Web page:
"The used car market is very robust here and that allows Carmax to deliver excellent numbers," he said. "I bet they do it again."
Bed Bath & Beyond: Cramer has watched a lot of money go to waste betting that each earnings report from Bed Bath & Beyond will be its turnaround quarter.
"Hasn't happened yet. The stock has a decent risk-reward here, but that's not enough to make me want to pull the trigger" ahead of its Wednesday earnings report, he said. "Plus, I think Bed Bath could get hit by the tariffs because they source a lot of their stuff from China. There are so many better companies. Why bother with this one?"
Accenture: Accenture will deliver the first of three earnings report Cramer will be watching on Thursday. The information technology play helps enterprises go digital, so Cramer figured its quarterly results would be strong.
"I expect a fantastic quarter," he told investors. "Accenture's been an extraordinary story and we've been behind it every step of the way, but it can be an erratic trader. I would buy some before the quarter and some after."
McCormick: The spices and condiments maker that has become Cramer's "favorite food stock" will also report earnings, but the run in its stock has taken it to potentially inflated levels, he said.
"I have to admit that this stock in nosebleed territory here, as so many investors have figured out ... that this is a fantastic growth story," Cramer warned. "You might want to wait until the stock cools down before you do some buying."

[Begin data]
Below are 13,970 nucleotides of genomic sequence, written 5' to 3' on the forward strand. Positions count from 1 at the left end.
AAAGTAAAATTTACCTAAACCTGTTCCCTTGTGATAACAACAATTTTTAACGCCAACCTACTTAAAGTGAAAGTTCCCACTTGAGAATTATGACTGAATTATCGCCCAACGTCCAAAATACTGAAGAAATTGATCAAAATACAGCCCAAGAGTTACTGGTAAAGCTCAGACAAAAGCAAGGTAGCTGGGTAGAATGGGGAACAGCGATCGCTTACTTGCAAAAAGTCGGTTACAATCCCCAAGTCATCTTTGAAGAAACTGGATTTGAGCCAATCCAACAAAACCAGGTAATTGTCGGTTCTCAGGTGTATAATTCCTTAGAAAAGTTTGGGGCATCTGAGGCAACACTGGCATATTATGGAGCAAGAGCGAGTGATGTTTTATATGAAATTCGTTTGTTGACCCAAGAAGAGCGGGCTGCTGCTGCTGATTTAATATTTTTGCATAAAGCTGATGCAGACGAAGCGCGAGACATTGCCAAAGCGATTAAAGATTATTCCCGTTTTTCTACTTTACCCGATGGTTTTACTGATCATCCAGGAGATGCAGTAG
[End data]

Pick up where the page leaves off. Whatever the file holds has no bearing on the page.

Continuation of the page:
"Unlike McCormick, this is a deep value stock," he said. "I like the Pinnacle deal. I like the stock."
Ski resort operator and longtime Cramer-fave Vail Resorts will issue its earnings report on Friday.
"This is another company that's repeatedly shot the lights out, yet for some reason the analysts' projections are still pretty conservative," the "Mad Money" host said. "I think that's crazy. The secret behind Vail's success? The experiential economy: people cannot resist vacationing in Colorado."
No matter how many people fret about protectionism and tariffs, Cramer hasn't seen them seriously weigh on earnings or the broader stock market so far.
"We have a bunch of good quarters worth getting ahead of next week, as well as a key Fed meeting that could push the bank stocks still higher. Oh, and we'll put September, arguably the most difficult month of the year, to bed, hopefully with flying colors," he concluded.
Disclosure: Cramer's charitable trust owns shares of J.P. Morgan, Disney, Comcast and Salesforce. Comcast is the owner of NBCUniversal, parent company of CNBC and CNBC.com.